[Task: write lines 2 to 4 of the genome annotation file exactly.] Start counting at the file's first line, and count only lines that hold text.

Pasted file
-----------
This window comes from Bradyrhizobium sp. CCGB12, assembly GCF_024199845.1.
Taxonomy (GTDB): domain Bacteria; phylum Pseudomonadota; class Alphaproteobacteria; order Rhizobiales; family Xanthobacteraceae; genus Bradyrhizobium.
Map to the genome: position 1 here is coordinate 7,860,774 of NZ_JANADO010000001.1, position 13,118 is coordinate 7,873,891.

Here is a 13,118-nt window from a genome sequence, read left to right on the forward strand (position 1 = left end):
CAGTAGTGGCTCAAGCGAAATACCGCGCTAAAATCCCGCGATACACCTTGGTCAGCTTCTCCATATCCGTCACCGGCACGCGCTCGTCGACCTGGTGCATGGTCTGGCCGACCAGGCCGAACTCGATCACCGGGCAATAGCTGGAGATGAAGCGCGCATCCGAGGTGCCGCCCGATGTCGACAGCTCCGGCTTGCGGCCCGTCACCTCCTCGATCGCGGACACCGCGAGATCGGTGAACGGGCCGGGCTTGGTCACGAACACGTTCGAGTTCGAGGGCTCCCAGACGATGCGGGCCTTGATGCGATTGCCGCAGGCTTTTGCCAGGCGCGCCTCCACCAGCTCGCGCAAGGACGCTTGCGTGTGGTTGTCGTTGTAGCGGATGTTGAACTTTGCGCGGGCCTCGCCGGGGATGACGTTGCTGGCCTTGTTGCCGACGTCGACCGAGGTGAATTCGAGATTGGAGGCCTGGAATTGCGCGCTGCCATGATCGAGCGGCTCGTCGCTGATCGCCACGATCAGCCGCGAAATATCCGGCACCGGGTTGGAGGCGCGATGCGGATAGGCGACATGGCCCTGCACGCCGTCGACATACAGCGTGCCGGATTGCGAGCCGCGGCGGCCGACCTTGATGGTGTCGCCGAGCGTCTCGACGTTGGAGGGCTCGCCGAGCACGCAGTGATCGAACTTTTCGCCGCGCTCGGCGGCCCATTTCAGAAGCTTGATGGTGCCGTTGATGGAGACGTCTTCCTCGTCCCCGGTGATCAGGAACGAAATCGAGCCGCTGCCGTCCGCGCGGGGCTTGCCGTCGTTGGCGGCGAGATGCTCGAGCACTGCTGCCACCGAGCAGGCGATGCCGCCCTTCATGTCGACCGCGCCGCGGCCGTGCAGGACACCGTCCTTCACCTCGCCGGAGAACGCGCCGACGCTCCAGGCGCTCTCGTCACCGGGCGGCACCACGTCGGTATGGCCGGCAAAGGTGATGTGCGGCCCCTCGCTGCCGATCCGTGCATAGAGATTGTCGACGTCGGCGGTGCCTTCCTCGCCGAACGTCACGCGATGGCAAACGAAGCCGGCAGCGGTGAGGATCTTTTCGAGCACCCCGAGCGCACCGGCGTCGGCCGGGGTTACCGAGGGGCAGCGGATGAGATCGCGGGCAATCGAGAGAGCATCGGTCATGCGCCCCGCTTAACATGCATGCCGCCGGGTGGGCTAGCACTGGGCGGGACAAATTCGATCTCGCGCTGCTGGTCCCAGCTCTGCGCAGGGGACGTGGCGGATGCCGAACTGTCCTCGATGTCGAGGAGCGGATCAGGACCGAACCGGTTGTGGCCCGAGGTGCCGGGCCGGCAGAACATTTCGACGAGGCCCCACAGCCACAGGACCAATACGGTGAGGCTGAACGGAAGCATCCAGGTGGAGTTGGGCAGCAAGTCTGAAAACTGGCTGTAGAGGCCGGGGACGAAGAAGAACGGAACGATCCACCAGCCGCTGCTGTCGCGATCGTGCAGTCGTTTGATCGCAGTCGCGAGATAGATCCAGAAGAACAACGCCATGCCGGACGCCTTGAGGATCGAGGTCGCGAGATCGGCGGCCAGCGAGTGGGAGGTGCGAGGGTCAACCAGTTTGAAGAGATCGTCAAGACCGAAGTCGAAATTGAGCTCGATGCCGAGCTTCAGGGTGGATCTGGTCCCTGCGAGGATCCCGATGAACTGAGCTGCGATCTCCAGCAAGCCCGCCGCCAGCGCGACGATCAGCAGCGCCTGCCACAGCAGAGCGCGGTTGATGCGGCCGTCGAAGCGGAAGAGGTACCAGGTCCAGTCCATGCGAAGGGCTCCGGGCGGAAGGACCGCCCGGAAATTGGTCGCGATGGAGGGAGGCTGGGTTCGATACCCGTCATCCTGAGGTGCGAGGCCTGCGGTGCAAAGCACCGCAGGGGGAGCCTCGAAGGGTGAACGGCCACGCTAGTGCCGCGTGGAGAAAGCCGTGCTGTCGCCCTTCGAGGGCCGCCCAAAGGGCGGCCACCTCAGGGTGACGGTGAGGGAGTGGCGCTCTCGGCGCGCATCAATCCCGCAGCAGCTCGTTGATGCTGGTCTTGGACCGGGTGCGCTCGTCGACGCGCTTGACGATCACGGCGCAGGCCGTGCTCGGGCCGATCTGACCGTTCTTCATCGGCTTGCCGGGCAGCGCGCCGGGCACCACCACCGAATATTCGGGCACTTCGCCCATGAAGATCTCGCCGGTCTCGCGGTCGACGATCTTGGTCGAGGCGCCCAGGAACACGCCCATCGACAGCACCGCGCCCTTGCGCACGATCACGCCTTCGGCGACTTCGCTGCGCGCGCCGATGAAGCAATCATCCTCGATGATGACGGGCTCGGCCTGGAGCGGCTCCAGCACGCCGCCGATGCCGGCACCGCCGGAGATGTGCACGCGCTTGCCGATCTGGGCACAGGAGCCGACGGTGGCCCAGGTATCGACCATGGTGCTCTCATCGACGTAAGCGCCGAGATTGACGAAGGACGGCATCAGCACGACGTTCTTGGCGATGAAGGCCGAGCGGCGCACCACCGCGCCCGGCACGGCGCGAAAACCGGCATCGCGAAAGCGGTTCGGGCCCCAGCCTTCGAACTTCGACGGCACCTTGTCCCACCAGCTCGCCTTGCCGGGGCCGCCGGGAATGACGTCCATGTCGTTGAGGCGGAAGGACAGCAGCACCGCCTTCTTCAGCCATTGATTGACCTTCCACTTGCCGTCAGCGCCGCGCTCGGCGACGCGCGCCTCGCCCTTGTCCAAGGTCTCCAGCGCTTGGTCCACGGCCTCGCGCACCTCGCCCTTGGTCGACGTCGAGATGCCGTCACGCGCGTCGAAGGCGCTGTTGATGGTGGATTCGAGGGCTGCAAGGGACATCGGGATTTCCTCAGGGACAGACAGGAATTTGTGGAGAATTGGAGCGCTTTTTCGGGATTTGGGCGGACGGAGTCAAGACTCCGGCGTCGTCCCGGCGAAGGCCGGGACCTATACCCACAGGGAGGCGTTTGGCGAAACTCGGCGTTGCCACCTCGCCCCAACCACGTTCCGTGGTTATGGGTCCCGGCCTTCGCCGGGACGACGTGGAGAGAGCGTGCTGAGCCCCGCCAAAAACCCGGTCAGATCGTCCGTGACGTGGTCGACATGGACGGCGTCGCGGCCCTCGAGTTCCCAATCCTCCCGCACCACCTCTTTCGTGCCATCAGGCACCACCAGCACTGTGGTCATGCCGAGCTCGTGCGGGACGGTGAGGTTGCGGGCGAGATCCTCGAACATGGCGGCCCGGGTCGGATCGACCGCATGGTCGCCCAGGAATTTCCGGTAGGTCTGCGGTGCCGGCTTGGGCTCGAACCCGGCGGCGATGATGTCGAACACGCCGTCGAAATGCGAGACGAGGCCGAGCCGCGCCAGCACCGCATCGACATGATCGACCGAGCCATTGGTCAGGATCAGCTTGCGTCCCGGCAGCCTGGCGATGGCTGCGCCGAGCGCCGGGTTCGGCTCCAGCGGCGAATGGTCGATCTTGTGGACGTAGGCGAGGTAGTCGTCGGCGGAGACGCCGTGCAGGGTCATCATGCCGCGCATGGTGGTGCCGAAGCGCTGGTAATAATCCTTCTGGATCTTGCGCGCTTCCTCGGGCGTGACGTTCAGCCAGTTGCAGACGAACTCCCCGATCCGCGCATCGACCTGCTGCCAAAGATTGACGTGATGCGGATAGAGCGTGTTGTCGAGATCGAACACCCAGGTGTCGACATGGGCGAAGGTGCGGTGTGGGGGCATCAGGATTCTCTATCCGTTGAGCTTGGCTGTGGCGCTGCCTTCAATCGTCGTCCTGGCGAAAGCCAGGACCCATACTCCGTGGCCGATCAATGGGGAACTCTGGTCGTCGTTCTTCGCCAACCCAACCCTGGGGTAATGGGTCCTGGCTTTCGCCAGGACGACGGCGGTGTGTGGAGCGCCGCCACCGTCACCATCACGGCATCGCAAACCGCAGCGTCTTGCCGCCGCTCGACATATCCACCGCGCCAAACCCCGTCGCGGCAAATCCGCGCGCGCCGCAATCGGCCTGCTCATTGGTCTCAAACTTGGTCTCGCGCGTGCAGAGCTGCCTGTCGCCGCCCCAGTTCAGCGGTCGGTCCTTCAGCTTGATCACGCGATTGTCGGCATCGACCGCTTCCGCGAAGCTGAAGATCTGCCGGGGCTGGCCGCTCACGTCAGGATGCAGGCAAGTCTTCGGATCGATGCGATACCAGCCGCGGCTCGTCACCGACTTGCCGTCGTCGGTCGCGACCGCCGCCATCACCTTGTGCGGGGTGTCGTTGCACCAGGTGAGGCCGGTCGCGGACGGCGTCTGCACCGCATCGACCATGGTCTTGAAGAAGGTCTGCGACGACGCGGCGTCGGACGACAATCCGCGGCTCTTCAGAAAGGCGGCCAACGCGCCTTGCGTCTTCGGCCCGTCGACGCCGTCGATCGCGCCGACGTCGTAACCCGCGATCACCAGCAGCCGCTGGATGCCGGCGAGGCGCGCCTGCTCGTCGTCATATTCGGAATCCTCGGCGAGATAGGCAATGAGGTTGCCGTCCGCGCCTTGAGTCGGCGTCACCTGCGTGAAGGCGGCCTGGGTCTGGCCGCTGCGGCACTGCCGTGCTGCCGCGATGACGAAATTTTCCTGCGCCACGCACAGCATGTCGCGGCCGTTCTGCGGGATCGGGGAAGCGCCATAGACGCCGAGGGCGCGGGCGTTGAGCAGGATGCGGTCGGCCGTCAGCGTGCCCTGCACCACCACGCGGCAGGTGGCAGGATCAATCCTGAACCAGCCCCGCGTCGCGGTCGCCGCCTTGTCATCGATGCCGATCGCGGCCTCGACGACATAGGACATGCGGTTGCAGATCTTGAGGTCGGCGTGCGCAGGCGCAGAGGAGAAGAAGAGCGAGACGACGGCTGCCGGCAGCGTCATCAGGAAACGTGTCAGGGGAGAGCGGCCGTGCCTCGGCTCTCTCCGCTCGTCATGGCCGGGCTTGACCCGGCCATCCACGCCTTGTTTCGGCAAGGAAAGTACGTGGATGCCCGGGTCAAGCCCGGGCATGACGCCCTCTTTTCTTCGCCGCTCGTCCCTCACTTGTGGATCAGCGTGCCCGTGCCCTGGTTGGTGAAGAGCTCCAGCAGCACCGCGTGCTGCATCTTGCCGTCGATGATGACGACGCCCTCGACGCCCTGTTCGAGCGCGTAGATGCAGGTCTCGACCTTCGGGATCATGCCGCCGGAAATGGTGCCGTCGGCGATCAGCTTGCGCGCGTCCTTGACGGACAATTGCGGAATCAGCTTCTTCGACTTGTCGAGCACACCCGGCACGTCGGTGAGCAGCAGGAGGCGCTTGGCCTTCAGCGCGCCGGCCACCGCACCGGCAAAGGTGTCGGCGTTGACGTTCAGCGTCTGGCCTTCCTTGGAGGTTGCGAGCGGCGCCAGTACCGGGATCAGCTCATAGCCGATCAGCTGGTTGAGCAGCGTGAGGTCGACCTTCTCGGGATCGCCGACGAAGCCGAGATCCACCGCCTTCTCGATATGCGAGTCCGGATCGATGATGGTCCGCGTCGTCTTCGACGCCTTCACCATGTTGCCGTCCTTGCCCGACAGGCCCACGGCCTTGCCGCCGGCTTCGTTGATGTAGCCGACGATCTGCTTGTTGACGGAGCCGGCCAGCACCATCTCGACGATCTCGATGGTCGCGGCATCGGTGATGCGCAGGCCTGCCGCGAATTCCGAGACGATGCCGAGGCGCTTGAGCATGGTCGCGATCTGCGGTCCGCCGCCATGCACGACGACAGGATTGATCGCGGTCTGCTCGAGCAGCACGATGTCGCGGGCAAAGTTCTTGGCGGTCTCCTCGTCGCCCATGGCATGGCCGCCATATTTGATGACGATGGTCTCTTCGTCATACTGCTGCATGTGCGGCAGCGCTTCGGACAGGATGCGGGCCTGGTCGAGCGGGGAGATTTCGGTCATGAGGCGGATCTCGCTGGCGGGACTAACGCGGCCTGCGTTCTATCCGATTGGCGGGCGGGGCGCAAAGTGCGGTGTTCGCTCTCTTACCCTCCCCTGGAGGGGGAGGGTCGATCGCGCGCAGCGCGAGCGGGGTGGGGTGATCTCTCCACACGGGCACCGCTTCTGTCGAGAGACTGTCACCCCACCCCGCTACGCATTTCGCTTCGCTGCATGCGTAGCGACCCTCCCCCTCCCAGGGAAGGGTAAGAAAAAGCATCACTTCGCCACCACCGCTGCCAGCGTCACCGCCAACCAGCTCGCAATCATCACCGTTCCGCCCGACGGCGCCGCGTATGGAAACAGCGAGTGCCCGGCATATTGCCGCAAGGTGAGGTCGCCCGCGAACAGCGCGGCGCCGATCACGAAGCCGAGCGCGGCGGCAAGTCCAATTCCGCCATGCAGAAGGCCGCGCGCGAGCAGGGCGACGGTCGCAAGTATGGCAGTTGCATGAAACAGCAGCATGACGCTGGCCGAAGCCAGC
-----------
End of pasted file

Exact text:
Taxonomy (GTDB): domain Bacteria; phylum Pseudomonadota; class Alphaproteobacteria; order Rhizobiales; family Xanthobacteraceae; genus Bradyrhizobium.
Map to the genome: position 1 here is coordinate 7,860,774 of NZ_JANADO010000001.1, position 13,118 is coordinate 7,873,891.

Here is a 13,118-nt window from a genome sequence, read left to right on the forward strand (position 1 = left end):